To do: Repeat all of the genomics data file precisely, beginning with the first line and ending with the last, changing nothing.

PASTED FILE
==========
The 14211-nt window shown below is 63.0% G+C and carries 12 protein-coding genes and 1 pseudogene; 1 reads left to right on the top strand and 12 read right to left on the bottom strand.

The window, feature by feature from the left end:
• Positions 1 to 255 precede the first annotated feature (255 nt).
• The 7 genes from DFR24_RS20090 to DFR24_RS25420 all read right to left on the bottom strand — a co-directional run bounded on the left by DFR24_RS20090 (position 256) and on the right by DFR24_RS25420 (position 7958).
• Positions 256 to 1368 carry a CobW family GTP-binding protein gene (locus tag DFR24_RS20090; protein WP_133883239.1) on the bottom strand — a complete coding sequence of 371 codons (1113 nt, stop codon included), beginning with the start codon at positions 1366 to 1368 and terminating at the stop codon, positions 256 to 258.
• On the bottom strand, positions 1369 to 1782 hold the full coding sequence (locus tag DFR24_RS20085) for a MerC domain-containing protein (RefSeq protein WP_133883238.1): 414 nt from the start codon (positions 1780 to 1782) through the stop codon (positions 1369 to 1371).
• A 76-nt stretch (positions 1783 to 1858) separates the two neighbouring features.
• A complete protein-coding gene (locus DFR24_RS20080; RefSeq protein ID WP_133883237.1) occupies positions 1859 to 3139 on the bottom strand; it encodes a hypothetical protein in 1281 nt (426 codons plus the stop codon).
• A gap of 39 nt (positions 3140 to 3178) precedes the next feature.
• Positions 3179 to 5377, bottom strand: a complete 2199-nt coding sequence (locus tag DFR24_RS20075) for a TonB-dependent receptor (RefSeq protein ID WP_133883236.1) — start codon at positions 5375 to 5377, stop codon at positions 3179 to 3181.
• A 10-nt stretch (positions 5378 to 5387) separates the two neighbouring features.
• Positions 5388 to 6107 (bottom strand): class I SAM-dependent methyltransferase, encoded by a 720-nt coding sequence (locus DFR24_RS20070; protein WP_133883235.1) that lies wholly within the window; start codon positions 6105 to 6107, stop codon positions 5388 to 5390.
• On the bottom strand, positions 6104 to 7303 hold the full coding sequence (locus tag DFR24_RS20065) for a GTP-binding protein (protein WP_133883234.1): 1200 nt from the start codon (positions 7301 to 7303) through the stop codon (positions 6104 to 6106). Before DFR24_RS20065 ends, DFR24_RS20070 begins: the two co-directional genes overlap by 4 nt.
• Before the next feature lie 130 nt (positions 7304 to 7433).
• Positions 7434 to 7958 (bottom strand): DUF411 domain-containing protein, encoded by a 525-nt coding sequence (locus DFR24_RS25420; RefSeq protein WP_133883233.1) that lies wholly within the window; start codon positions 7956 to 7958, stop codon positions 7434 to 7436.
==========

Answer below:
The 14211-nt window shown below is 63.0% G+C and carries 12 protein-coding genes and 1 pseudogene; 1 reads left to right on the top strand and 12 read right to left on the bottom strand.

The window, feature by feature from the left end:
• Positions 1 to 255 precede the first annotated feature (255 nt).
• The 7 genes from DFR24_RS20090 to DFR24_RS25420 all read right to left on the bottom strand — a co-directional run bounded on the left by DFR24_RS20090 (position 256) and on the right by DFR24_RS25420 (position 7958).
• Positions 256 to 1368 carry a CobW family GTP-binding protein gene (locus tag DFR24_RS20090; protein WP_133883239.1) on the bottom strand — a complete coding sequence of 371 codons (1113 nt, stop codon included), beginning with the start codon at positions 1366 to 1368 and terminating at the stop codon, positions 256 to 258.
• On the bottom strand, positions 1369 to 1782 hold the full coding sequence (locus tag DFR24_RS20085) for a MerC domain-containing protein (RefSeq protein WP_133883238.1): 414 nt from the start codon (positions 1780 to 1782) through the stop codon (positions 1369 to 1371).
• A 76-nt stretch (positions 1783 to 1858) separates the two neighbouring features.
• A complete protein-coding gene (locus DFR24_RS20080; RefSeq protein ID WP_133883237.1) occupies positions 1859 to 3139 on the bottom strand; it encodes a hypothetical protein in 1281 nt (426 codons plus the stop codon).
• A gap of 39 nt (positions 3140 to 3178) precedes the next feature.
• Positions 3179 to 5377, bottom strand: a complete 2199-nt coding sequence (locus tag DFR24_RS20075) for a TonB-dependent receptor (RefSeq protein ID WP_133883236.1) — start codon at positions 5375 to 5377, stop codon at positions 3179 to 3181.
• A 10-nt stretch (positions 5378 to 5387) separates the two neighbouring features.
• Positions 5388 to 6107 (bottom strand): class I SAM-dependent methyltransferase, encoded by a 720-nt coding sequence (locus DFR24_RS20070; protein WP_133883235.1) that lies wholly within the window; start codon positions 6105 to 6107, stop codon positions 5388 to 5390.
• On the bottom strand, positions 6104 to 7303 hold the full coding sequence (locus tag DFR24_RS20065) for a GTP-binding protein (protein WP_133883234.1): 1200 nt from the start codon (positions 7301 to 7303) through the stop codon (positions 6104 to 6106). Before DFR24_RS20065 ends, DFR24_RS20070 begins: the two co-directional genes overlap by 4 nt.
• Before the next feature lie 130 nt (positions 7304 to 7433).
• Positions 7434 to 7958 (bottom strand): DUF411 domain-containing protein, encoded by a 525-nt coding sequence (locus DFR24_RS25420; RefSeq protein WP_133883233.1) that lies wholly within the window; start codon positions 7956 to 7958, stop codon positions 7434 to 7436.